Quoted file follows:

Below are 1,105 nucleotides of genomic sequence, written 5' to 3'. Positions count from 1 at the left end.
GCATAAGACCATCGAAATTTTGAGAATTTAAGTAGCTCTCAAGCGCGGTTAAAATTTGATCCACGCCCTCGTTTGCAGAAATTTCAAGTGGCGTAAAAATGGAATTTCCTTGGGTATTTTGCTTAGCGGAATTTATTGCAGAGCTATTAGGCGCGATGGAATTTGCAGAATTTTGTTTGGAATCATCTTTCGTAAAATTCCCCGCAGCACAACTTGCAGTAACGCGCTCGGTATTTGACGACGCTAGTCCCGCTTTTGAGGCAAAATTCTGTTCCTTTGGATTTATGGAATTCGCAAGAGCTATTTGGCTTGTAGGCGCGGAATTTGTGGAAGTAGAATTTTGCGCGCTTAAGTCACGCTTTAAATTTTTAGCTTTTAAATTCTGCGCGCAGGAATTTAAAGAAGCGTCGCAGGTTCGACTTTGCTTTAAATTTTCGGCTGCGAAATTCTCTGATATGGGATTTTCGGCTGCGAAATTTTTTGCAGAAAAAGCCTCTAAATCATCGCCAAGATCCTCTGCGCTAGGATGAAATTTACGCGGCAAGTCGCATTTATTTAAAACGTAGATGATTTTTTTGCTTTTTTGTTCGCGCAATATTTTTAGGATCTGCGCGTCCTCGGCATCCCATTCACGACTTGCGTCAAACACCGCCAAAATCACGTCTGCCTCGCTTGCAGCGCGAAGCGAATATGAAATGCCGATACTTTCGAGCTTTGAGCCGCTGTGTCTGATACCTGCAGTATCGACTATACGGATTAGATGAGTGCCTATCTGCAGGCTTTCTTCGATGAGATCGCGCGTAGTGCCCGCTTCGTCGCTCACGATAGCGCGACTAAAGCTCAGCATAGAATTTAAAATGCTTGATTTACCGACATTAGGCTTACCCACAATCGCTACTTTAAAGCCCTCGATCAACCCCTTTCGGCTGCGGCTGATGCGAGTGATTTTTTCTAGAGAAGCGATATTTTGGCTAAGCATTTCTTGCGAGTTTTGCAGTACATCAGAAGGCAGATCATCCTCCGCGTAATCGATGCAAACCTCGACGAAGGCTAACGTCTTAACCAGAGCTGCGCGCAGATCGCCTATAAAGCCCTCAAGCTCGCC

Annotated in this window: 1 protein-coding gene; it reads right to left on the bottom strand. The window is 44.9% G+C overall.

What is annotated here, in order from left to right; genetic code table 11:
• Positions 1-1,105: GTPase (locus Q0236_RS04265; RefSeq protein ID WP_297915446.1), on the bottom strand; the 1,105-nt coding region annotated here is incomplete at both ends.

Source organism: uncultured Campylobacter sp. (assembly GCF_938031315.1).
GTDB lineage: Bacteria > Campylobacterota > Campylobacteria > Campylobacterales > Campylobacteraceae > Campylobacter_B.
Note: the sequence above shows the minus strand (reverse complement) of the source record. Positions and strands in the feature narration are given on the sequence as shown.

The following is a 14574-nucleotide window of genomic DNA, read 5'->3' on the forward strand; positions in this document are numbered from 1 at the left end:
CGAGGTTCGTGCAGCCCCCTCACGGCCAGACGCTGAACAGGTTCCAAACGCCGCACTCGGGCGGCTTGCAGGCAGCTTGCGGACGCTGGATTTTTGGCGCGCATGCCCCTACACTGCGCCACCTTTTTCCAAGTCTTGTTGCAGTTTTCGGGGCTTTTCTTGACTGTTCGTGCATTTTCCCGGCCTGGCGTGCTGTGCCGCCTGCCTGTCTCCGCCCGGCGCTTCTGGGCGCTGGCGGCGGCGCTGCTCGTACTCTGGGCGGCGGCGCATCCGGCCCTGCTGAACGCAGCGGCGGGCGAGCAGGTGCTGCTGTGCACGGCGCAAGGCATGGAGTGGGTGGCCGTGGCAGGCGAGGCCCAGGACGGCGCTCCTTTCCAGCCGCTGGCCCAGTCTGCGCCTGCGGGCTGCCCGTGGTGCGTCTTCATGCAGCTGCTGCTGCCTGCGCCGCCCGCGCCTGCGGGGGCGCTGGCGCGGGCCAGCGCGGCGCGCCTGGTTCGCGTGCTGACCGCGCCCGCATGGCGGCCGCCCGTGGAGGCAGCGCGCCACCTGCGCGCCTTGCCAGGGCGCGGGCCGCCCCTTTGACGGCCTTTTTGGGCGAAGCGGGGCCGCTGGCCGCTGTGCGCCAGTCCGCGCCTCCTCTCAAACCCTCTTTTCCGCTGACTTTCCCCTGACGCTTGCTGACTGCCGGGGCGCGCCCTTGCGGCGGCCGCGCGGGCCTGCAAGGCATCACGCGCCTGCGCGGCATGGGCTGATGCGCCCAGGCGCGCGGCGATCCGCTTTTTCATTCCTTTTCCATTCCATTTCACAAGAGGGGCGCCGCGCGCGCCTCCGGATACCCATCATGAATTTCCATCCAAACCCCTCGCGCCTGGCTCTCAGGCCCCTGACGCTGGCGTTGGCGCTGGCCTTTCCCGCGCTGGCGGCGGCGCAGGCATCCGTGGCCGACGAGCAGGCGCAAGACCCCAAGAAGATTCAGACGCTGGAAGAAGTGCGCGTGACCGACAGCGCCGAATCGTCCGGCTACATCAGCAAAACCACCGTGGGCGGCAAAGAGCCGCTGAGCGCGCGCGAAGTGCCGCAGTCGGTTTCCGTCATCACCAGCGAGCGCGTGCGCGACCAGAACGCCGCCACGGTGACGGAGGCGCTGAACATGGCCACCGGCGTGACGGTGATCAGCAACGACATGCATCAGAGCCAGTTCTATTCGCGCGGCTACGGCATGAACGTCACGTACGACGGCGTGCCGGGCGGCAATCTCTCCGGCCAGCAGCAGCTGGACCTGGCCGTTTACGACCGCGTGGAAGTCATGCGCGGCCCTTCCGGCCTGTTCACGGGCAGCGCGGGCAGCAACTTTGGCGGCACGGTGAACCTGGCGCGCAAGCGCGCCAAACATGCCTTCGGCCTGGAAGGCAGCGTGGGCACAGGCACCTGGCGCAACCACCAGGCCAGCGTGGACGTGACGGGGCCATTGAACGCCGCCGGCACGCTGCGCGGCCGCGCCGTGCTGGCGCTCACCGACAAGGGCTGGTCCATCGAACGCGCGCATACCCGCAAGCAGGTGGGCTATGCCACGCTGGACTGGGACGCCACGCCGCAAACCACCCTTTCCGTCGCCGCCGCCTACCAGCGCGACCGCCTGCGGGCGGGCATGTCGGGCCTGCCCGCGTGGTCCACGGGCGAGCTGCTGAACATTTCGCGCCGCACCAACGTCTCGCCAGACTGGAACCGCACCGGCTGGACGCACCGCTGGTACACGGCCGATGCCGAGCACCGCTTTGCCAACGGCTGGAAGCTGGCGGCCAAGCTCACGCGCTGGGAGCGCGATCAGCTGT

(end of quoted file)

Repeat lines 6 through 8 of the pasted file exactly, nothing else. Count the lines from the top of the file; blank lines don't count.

Source organism: uncultured Campylobacter sp. (assembly GCF_938031315.1).
GTDB lineage: Bacteria > Campylobacterota > Campylobacteria > Campylobacterales > Campylobacteraceae > Campylobacter_B.
Note: the sequence above shows the minus strand (reverse complement) of the source record. Positions and strands in the feature narration are given on the sequence as shown.